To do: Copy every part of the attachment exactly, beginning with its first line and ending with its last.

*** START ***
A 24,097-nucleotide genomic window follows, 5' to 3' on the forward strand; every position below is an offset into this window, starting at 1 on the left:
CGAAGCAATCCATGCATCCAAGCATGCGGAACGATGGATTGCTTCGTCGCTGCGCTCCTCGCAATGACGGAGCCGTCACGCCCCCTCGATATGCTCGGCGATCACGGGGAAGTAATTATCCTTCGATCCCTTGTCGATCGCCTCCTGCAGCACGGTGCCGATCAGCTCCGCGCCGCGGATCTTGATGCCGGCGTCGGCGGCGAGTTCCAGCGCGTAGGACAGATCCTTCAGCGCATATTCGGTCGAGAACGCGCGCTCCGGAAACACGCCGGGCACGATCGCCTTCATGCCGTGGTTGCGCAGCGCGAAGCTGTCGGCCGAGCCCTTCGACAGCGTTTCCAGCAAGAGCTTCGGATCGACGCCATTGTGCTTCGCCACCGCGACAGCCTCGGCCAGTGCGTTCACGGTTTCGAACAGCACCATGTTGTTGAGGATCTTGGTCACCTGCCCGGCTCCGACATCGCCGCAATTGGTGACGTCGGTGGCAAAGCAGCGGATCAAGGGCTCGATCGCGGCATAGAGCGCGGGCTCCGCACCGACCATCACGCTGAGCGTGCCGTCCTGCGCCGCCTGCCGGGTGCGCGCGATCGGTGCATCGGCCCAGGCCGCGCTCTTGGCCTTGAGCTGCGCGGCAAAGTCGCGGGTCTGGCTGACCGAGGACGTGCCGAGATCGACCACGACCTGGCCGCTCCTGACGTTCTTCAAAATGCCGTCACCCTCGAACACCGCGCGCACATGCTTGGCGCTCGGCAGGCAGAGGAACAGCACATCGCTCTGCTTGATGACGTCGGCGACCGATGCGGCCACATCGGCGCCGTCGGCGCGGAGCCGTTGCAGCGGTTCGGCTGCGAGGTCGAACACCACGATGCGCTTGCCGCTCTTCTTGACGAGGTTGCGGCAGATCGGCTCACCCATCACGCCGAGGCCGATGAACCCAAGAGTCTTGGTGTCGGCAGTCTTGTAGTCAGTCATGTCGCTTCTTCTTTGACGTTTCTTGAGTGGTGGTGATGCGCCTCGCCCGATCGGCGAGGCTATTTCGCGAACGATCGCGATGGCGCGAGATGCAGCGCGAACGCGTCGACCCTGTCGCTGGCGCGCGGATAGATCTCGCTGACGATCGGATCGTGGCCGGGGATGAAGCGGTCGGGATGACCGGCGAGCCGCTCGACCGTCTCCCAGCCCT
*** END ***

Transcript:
A 24,097-nucleotide genomic window follows, 5' to 3' on the forward strand; every position below is an offset into this window, starting at 1 on the left:
CGAAGCAATCCATGCATCCAAGCATGCGGAACGATGGATTGCTTCGTCGCTGCGCTCCTCGCAATGACGGAGCCGTCACGCCCCCTCGATATGCTCGGCGATCACGGGGAAGTAATTATCCTTCGATCCCTTGTCGATCGCCTCCTGCAGCACGGTGCCGATCAGCTCCGCGCCGCGGATCTTGATGCCGGCGTCGGCGGCGAGTTCCAGCGCGTAGGACAGATCCTTCAGCGCATATTCGGTCGAGAACGCGCGCTCCGGAAACACGCCGGGCACGATCGCCTTCATGCCGTGGTTGCGCAGCGCGAAGCTGTCGGCCGAGCCCTTCGACAGCGTTTCCAGCAAGAGCTTCGGATCGACGCCATTGTGCTTCGCCACCGCGACAGCCTCGGCCAGTGCGTTCACGGTTTCGAACAGCACCATGTTGTTGAGGATCTTGGTCACCTGCCCGGCTCCGACATCGCCGCAATTGGTGACGTCGGTGGCAAAGCAGCGGATCAAGGGCTCGATCGCGGCATAGAGCGCGGGCTCCGCACCGACCATCACGCTGAGCGTGCCGTCCTGCGCCGCCTGCCGGGTGCGCGCGATCGGTGCATCGGCCCAGGCCGCGCTCTTGGCCTTGAGCTGCGCGGCAAAGTCGCGGGTCTGGCTGACCGAGGACGTGCCGAGATCGACCACGACCTGGCCGCTCCTGACGTTCTTCAAAATGCCGTCACCCTCGAACACCGCGCGCACATGCTTGGCGCTCGGCAGGCAGAGGAACAGCACATCGCTCTGCTTGATGACGTCGGCGACCGATGCGGCCACATCGGCGCCGTCGGCGCGGAGCCGTTGCAGCGGTTCGGCTGCGAGGTCGAACACCACGATGCGCTTGCCGCTCTTCTTGACGAGGTTGCGGCAGATCGGCTCACCCATCACGCCGAGGCCGATGAACCCAAGAGTCTTGGTGTCGGCAGTCTTGTAGTCAGTCATGTCGCTTCTTCTTTGACGTTTCTTGAGTGGTGGTGATGCGCCTCGCCCGATCGGCGAGGCTATTTCGCGAACGATCGCGATGGCGCGAGATGCAGCGCGAACGCGTCGACCCTGTCGCTGGCGCGCGGATAGATCTCGCTGACGATCGGATCGTGGCCGGGGATGAAGCGGTCGGGATGACCGGCGAGCCGCTCGACCGTCTCCCAGCCCT